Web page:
The books seems to be written in an almost apologist vein and that should not be the case; and while it did give me some fascinating insights it was written by a fan for fellow fans, but perhaps that is too harsh as who but a fan could get into the inner circle of knowledge to write anything even remotely critical. The archive of Heinlein’s works and access were controlled most strictly and in part two there are several mentions of authors wanting access being denied, so there is where it stands.

    Ultimately it is up to the reader to decided what is there,and what is missing.

  4. It was on my to-read list but I have decided not to read the two-part biography and just enjoy his work instead. I’m not curious about the man behind the curtain, I like to be dazzled and ignorance is bliss.

    1. I don’t think Heinlein was a bigot about race. He sometimes used black or Hispanic for his main characters in his 1950s novels for kids. And Heinlein was a liberal when young, even campaigning to end poverty in the 1930s. I think he got more conservative – libertarian and Goldwater conservative as he got older. Heinlein’s problem was he always thought he was right, and was inflexible about seeing other people’s point of view, like many Fox News worshipers today. He just got old and rusted up. Also, he was too much of a true believer in American patriotism.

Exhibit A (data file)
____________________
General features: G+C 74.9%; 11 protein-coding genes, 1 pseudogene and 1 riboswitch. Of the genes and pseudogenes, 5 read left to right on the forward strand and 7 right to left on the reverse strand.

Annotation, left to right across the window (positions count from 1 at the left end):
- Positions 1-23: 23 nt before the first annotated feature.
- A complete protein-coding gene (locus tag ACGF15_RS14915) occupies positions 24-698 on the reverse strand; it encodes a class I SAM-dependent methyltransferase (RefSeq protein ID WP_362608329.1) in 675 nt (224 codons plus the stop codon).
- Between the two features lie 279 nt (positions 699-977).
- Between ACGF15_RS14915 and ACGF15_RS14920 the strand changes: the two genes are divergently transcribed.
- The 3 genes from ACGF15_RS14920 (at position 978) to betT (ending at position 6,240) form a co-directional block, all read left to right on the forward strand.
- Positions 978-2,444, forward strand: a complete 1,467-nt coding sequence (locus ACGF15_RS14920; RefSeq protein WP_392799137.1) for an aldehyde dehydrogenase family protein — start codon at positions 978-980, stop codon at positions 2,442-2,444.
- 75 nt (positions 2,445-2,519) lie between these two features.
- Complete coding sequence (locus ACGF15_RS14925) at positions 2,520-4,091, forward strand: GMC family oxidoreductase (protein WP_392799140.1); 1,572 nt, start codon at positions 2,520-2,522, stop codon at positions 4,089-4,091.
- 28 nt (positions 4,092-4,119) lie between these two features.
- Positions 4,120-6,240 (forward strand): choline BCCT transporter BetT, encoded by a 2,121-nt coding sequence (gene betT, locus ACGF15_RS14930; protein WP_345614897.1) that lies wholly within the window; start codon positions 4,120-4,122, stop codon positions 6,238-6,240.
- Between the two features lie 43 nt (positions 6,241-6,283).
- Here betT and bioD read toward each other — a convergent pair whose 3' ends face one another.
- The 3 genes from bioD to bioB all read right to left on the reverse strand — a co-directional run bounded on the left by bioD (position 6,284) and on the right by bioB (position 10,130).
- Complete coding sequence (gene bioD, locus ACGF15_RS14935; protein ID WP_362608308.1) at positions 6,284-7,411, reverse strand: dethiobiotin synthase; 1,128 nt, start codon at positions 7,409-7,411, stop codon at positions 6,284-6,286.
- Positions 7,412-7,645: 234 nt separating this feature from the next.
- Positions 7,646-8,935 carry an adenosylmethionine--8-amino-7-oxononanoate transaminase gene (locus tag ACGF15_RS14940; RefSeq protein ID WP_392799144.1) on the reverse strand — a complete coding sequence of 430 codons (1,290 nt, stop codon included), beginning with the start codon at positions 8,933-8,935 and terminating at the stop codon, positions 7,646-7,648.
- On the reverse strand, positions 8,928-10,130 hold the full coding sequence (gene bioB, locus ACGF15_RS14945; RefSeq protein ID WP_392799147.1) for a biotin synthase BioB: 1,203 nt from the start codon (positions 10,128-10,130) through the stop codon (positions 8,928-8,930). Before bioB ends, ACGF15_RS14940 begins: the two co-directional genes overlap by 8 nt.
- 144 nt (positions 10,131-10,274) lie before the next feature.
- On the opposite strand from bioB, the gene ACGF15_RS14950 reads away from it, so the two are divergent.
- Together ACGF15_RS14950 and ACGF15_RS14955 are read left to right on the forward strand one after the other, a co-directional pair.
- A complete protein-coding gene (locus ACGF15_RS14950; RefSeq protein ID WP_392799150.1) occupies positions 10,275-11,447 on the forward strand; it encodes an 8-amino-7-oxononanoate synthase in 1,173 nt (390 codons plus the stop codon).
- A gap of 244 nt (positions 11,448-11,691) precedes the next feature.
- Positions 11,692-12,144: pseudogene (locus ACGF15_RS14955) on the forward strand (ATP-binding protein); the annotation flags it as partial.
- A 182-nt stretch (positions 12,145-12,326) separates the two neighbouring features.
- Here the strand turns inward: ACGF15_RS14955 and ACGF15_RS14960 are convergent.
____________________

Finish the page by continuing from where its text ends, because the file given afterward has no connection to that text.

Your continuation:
1. James, I think you discount the very real and genuine threat of communism post WWII. Heinlein and his contemporaries grew up in a world where basically the monsters of the old world (comminist, fascist, monarchist, or whatever) were caged behind a several thousand mile wide moat made by the Atlantic, Pacific and Arctic Oceans. That combined with a powerful US Navy and moderate sized Army plus national guard countered any such threats.